print "${threadInfo.threadState} on thread '${threadInfo.lockOwnerName}' ["
   println "${threadInfo.lockOwnerId}]:\n"
   println "Java stack information for the threads listed above:"
   println "==================================================="
   println "'${threadInfo.threadName}':"
   threadInfo.stackTrace.each
   { compositeData ->
      print "\tat ${compositeData.className}.${compositeData.methodName}("
      println "${compositeData.fileName}:${compositeData.lineNumber})"
   }
   println "\n\n"
}

The Groovy script above specifies 10 as the maximum depth for the stack trace information to be provided as it provides details similar to those provided in JConsole, VisualVM, and jstack. Of course, the advantage of this approach is that any of this data that is printed to standard output here can also be used in runtime decisions and acted upon programatically from Java or Groovy code. The next screen snapshot shows the output from running this script against the deadlocked application used previously in this post.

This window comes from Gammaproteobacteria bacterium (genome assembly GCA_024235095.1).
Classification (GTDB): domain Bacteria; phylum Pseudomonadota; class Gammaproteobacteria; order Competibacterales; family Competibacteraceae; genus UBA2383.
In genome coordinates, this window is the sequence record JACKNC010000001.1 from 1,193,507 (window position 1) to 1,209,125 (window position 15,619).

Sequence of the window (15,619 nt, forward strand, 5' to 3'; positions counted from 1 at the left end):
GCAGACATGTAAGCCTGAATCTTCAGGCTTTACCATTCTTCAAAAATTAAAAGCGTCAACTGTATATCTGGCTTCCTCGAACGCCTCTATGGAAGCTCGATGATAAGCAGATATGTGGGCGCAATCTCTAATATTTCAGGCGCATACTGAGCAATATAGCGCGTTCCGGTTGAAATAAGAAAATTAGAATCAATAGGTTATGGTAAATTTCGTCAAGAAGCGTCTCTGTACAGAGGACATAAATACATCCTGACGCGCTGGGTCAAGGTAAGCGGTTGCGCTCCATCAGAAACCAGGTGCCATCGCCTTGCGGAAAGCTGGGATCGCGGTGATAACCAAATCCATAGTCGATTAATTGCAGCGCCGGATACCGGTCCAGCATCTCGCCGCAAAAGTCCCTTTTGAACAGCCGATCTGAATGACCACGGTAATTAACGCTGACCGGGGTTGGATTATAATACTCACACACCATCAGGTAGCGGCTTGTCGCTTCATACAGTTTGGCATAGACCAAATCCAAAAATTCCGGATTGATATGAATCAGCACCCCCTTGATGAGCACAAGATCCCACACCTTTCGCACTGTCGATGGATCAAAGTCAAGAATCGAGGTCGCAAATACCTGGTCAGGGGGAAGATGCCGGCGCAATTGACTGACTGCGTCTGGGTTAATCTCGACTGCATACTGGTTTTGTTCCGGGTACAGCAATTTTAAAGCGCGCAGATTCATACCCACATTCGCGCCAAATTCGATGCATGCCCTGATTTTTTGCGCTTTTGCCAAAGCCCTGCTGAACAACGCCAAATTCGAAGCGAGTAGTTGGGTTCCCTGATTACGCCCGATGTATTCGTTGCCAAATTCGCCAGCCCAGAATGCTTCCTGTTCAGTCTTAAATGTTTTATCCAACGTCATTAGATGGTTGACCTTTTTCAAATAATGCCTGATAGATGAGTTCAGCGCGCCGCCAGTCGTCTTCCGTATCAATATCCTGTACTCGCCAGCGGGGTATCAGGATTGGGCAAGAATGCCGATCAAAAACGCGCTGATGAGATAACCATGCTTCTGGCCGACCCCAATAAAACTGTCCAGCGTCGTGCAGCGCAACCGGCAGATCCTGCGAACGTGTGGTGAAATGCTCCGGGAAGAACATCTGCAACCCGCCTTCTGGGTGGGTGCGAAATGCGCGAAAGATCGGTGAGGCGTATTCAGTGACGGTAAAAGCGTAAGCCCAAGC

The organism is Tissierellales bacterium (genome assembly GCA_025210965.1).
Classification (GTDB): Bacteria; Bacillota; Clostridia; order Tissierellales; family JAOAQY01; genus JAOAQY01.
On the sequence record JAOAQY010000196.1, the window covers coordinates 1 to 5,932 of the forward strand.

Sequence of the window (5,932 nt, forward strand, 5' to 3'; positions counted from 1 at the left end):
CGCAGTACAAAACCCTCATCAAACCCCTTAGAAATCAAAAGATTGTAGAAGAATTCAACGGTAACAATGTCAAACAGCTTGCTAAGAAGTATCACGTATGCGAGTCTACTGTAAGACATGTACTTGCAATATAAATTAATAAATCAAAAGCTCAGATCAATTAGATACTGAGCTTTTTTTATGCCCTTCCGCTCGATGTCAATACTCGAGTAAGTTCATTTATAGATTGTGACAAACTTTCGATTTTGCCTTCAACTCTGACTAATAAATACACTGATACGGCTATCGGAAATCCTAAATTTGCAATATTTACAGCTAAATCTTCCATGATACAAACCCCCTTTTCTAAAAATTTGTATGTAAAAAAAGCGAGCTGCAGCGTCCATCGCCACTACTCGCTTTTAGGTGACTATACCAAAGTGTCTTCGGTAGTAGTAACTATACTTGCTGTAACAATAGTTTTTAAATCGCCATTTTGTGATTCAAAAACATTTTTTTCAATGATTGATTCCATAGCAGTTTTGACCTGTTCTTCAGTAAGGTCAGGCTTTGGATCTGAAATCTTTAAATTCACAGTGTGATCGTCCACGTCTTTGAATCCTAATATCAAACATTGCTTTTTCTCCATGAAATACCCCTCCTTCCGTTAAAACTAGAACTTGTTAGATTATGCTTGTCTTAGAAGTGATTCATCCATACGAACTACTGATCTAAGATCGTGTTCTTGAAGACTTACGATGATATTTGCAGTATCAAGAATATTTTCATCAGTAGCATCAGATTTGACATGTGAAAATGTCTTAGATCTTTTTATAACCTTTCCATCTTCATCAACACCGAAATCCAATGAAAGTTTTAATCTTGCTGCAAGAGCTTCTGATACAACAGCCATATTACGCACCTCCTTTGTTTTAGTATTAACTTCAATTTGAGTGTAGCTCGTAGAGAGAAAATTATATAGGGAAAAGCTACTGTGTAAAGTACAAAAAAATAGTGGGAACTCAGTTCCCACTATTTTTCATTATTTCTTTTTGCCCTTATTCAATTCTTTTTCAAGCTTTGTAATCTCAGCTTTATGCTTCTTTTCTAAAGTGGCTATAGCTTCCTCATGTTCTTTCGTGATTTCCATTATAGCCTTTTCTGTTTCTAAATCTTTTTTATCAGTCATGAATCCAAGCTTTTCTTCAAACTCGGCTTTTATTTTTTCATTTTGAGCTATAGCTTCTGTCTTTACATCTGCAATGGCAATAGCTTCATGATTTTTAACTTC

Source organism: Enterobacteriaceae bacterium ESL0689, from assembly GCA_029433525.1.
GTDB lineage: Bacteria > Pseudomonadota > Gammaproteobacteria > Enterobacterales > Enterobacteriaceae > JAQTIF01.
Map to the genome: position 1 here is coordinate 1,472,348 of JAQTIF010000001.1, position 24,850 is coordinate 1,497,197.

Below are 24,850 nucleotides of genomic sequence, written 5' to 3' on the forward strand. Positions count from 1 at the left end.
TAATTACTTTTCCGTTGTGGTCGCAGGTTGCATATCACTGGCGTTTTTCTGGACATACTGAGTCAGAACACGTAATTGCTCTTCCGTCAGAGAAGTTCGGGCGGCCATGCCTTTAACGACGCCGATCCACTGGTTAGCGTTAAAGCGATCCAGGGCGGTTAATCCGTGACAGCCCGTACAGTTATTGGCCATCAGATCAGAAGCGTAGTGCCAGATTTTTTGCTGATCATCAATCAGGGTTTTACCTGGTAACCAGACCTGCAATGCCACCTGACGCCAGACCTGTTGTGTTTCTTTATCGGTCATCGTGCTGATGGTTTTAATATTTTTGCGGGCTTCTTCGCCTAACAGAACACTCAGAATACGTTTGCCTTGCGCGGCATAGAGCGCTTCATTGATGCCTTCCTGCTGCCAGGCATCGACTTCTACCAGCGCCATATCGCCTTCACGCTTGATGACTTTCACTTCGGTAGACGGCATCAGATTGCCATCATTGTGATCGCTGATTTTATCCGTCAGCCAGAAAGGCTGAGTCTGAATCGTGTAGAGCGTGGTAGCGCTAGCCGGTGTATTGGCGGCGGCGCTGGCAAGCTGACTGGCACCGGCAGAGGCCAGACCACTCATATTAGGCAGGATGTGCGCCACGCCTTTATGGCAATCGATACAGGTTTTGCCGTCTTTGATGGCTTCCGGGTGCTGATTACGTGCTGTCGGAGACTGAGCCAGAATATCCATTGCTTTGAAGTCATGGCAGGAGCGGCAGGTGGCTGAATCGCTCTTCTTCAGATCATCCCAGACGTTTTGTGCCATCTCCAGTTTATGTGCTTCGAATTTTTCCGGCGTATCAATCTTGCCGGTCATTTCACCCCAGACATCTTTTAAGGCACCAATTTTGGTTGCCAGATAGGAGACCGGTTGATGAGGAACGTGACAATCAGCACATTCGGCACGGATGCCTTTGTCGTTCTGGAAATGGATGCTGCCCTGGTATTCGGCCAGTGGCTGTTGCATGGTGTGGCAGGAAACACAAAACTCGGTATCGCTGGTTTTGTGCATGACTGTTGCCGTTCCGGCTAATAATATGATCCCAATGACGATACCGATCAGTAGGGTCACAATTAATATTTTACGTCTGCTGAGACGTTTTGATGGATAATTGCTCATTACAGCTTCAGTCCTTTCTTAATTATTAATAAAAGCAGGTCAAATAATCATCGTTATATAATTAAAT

Java makes it easy to detect threads locked in the deadly embrace known as deadlock. Although general tools like JConsole, VisualVM, and jstack are often sufficient to identify these cases, it is nice to be able to write custom scripts and tools for doing the same thing. This allows developers the flexibility to include deadlock detecting directly in their scripts and tools rather than needing to parse jstack output or resort to other data scraping approaches.

 

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One Response to "Detecting Java Threads in Deadlock with Groovy and JMX"